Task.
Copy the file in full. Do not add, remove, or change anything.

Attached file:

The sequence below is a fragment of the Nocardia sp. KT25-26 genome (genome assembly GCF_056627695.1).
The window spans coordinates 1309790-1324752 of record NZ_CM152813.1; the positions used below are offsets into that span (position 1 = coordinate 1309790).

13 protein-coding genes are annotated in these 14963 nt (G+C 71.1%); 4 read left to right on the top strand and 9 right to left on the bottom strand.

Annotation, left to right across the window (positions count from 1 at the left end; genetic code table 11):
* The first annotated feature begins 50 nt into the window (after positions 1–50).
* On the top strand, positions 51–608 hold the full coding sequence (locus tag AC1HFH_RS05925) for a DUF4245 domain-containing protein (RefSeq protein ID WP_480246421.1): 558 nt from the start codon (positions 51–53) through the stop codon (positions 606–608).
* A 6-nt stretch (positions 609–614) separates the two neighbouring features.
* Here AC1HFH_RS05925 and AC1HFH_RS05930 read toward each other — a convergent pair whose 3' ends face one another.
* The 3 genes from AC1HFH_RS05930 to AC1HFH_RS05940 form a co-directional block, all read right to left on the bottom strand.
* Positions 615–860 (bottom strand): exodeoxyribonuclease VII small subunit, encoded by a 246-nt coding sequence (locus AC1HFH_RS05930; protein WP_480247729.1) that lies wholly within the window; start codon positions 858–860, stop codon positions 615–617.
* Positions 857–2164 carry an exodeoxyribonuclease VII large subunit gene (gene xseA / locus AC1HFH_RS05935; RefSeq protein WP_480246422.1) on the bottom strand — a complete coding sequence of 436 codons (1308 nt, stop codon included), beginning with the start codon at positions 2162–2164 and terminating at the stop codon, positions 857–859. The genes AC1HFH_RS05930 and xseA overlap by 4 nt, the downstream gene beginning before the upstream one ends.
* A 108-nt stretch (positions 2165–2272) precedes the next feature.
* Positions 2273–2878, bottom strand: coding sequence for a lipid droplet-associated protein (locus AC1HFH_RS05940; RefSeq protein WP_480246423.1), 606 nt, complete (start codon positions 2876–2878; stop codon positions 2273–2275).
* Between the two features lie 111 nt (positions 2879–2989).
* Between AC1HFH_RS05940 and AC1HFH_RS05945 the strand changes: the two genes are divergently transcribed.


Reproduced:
The sequence below is a fragment of the Nocardia sp. KT25-26 genome (genome assembly GCF_056627695.1).
The window spans coordinates 1309790-1324752 of record NZ_CM152813.1; the positions used below are offsets into that span (position 1 = coordinate 1309790).

13 protein-coding genes are annotated in these 14963 nt (G+C 71.1%); 4 read left to right on the top strand and 9 right to left on the bottom strand.

Annotation, left to right across the window (positions count from 1 at the left end; genetic code table 11):
* The first annotated feature begins 50 nt into the window (after positions 1–50).
* On the top strand, positions 51–608 hold the full coding sequence (locus tag AC1HFH_RS05925) for a DUF4245 domain-containing protein (RefSeq protein ID WP_480246421.1): 558 nt from the start codon (positions 51–53) through the stop codon (positions 606–608).
* A 6-nt stretch (positions 609–614) separates the two neighbouring features.
* Here AC1HFH_RS05925 and AC1HFH_RS05930 read toward each other — a convergent pair whose 3' ends face one another.
* The 3 genes from AC1HFH_RS05930 to AC1HFH_RS05940 form a co-directional block, all read right to left on the bottom strand.
* Positions 615–860 (bottom strand): exodeoxyribonuclease VII small subunit, encoded by a 246-nt coding sequence (locus AC1HFH_RS05930; protein WP_480247729.1) that lies wholly within the window; start codon positions 858–860, stop codon positions 615–617.
* Positions 857–2164 carry an exodeoxyribonuclease VII large subunit gene (gene xseA / locus AC1HFH_RS05935; RefSeq protein WP_480246422.1) on the bottom strand — a complete coding sequence of 436 codons (1308 nt, stop codon included), beginning with the start codon at positions 2162–2164 and terminating at the stop codon, positions 857–859. The genes AC1HFH_RS05930 and xseA overlap by 4 nt, the downstream gene beginning before the upstream one ends.
* A 108-nt stretch (positions 2165–2272) precedes the next feature.
* Positions 2273–2878, bottom strand: coding sequence for a lipid droplet-associated protein (locus AC1HFH_RS05940; RefSeq protein WP_480246423.1), 606 nt, complete (start codon positions 2876–2878; stop codon positions 2273–2275).
* Between the two features lie 111 nt (positions 2879–2989).
* Between AC1HFH_RS05940 and AC1HFH_RS05945 the strand changes: the two genes are divergently transcribed.